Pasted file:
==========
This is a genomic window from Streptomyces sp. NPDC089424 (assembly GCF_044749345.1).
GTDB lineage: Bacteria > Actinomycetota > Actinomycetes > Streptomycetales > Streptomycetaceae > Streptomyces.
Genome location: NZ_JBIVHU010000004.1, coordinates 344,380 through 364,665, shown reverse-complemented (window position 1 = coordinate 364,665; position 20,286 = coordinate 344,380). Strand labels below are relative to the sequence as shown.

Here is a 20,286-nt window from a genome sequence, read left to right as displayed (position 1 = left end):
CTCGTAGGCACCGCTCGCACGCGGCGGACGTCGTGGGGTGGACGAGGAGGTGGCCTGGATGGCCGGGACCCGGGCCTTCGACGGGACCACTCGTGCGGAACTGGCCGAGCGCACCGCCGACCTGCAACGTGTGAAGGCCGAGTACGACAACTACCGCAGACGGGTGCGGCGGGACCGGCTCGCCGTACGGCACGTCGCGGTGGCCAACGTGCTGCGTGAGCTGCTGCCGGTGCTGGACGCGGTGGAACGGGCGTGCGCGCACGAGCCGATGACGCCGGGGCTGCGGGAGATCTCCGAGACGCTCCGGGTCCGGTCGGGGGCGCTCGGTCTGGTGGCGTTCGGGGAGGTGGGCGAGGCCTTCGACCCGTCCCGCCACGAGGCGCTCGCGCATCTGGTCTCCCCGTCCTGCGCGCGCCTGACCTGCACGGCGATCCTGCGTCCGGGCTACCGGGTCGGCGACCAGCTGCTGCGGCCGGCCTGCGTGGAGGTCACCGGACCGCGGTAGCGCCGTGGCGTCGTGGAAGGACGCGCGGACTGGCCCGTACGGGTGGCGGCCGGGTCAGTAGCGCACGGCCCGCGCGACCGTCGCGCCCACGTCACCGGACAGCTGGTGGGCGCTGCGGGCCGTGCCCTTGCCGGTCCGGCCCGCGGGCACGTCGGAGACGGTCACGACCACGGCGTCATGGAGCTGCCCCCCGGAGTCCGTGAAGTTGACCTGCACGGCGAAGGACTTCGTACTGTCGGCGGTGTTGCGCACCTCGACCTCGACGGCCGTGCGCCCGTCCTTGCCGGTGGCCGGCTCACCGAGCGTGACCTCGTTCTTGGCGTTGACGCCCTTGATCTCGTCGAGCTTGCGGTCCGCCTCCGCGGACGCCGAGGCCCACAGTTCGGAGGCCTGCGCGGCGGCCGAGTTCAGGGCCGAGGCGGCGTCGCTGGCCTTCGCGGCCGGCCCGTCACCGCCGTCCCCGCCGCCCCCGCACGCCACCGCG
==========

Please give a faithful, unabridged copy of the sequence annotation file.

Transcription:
This is a genomic window from Streptomyces sp. NPDC089424 (assembly GCF_044749345.1).
GTDB lineage: Bacteria > Actinomycetota > Actinomycetes > Streptomycetales > Streptomycetaceae > Streptomyces.
Genome location: NZ_JBIVHU010000004.1, coordinates 344,380 through 364,665, shown reverse-complemented (window position 1 = coordinate 364,665; position 20,286 = coordinate 344,380). Strand labels below are relative to the sequence as shown.

Here is a 20,286-nt window from a genome sequence, read left to right as displayed (position 1 = left end):
CTCGTAGGCACCGCTCGCACGCGGCGGACGTCGTGGGGTGGACGAGGAGGTGGCCTGGATGGCCGGGACCCGGGCCTTCGACGGGACCACTCGTGCGGAACTGGCCGAGCGCACCGCCGACCTGCAACGTGTGAAGGCCGAGTACGACAACTACCGCAGACGGGTGCGGCGGGACCGGCTCGCCGTACGGCACGTCGCGGTGGCCAACGTGCTGCGTGAGCTGCTGCCGGTGCTGGACGCGGTGGAACGGGCGTGCGCGCACGAGCCGATGACGCCGGGGCTGCGGGAGATCTCCGAGACGCTCCGGGTCCGGTCGGGGGCGCTCGGTCTGGTGGCGTTCGGGGAGGTGGGCGAGGCCTTCGACCCGTCCCGCCACGAGGCGCTCGCGCATCTGGTCTCCCCGTCCTGCGCGCGCCTGACCTGCACGGCGATCCTGCGTCCGGGCTACCGGGTCGGCGACCAGCTGCTGCGGCCGGCCTGCGTGGAGGTCACCGGACCGCGGTAGCGCCGTGGCGTCGTGGAAGGACGCGCGGACTGGCCCGTACGGGTGGCGGCCGGGTCAGTAGCGCACGGCCCGCGCGACCGTCGCGCCCACGTCACCGGACAGCTGGTGGGCGCTGCGGGCCGTGCCCTTGCCGGTCCGGCCCGCGGGCACGTCGGAGACGGTCACGACCACGGCGTCATGGAGCTGCCCCCCGGAGTCCGTGAAGTTGACCTGCACGGCGAAGGACTTCGTACTGTCGGCGGTGTTGCGCACCTCGACCTCGACGGCCGTGCGCCCGTCCTTGCCGGTGGCCGGCTCACCGAGCGTGACCTCGTTCTTGGCGTTGACGCCCTTGATCTCGTCGAGCTTGCGGTCCGCCTCCGCGGACGCCGAGGCCCACAGTTCGGAGGCCTGCGCGGCGGCCGAGTTCAGGGCCGAGGCGGCGTCGCTGGCCTTCGCGGCCGGCCCGTCACCGCCGTCCCCGCCGCCCCCGCACGCCACCGCG